Map of the Day: Climate Change Probably a Factor in Syrian Civil War

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Brad Plumer interviews Francesco Femia of the Center for Climate and Security, who points out that Syria has not only suffered a serious drought for the past five years, but that this has been no ordinary drought:

We found it very interesting that right up to the day before the revolt began in Daraa, many international security analysts were essentially predicting that Syria was immune to the Arab Spring. They concluded it was generally a stable country. What they had missed was that a massive internal migration was happening, mainly on the periphery, from farmers and herders who had lost their livelihoods completely.

….In 2011 [the National Oceanic and Atmospheric Administration] released a report showing that a prolonged period of drying in the Mediterranean and the Middle East was linked to climate change. It was in line with previous projections. And on their map, Syria was colored bright red, meaning it had experienced the worst drying in the region. That really told us we needed to look at these dynamics.

The interview is full of the usual caveats, and you should read it. In particular, no one thinks drought directly caused the Syrian civil war, which might have been inevitable at some point thanks to the fault lines in Syrian society that mirror those in many other Middle Eastern countries. However, the stresses caused by extended drought might very well have affected the timing.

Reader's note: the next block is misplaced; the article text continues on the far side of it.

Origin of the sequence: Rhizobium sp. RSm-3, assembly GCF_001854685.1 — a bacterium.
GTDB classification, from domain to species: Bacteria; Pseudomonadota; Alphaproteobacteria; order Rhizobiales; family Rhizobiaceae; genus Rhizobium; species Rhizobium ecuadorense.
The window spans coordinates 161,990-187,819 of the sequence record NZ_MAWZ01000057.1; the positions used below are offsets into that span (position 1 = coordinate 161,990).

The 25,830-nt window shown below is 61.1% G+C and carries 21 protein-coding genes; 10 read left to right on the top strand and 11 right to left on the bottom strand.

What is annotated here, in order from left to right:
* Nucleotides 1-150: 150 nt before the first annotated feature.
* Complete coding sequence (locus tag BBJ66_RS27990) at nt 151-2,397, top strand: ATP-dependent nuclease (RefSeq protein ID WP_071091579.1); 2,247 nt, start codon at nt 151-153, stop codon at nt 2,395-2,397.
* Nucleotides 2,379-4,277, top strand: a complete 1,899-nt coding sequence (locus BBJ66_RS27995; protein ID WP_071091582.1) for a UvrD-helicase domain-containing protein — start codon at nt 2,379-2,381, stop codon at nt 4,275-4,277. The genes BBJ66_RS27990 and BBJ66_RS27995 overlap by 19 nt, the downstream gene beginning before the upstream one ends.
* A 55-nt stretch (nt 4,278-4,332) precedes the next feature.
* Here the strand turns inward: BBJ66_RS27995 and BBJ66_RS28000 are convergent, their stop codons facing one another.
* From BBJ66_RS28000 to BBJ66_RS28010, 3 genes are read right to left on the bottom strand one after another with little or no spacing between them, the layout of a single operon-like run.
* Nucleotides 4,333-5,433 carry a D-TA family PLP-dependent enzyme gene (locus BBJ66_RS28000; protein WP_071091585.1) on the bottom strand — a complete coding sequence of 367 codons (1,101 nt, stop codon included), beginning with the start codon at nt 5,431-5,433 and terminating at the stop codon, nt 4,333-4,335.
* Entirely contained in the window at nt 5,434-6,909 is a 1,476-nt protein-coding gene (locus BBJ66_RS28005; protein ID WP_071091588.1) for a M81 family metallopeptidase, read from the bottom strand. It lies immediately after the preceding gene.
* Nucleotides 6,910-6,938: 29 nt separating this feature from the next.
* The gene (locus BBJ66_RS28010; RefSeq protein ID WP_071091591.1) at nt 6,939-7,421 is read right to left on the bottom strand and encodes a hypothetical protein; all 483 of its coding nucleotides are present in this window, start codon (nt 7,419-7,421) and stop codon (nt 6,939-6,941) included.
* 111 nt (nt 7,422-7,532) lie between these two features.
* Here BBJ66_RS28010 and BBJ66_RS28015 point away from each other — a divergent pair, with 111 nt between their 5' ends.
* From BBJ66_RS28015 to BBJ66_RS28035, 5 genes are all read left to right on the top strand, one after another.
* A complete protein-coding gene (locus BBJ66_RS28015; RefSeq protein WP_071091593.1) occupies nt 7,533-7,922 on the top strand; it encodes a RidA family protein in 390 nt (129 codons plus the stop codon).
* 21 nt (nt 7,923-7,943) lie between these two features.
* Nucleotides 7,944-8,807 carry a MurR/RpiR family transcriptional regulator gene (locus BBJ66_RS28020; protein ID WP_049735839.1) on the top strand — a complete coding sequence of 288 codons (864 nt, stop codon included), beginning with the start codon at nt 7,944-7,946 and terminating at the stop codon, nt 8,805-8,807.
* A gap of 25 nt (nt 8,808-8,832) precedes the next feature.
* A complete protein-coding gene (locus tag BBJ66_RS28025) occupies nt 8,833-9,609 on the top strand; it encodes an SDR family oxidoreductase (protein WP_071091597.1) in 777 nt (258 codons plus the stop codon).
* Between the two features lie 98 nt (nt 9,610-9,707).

Climate scientists have been warning for over a decade that global warming is going to produce environmental stresses and severe weather patterns that will have devastating impacts on countries that are none too stable to begin with. As always, there will never be proof that any particular war is due solely or even primarily to climate change, just as no particular hurricane is ever solely the product of climate change. But the evidence is striking—and getting more striking all the time—that climate change very likely plays a role.

HERE ARE THE FACTS:

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ONE MORE QUICK THING:

Our fall fundraising drive is off to a rough start, and we very much need to raise $250,000 in the next couple of weeks. If you value the journalism you get from Mother Jones, please help us do it with a donation today.

As we wrote over the summer, traffic has been down at Mother Jones and a lot of sites with many people thinking news is less important now that Donald Trump is no longer president. But if you're reading this, you're not one of those people, and we're hoping we can rally support from folks like you who really get why our reporting matters right now. And that's how it's always worked: For 45 years now, a relatively small group of readers (compared to everyone we reach) who pitch in from time to time has allowed Mother Jones to do the type of journalism the moment demands and keep it free for everyone else.

Please pitch in with a donation during our fall fundraising drive if you can. We can't afford to come up short, and there's still a long way to go by November 5.

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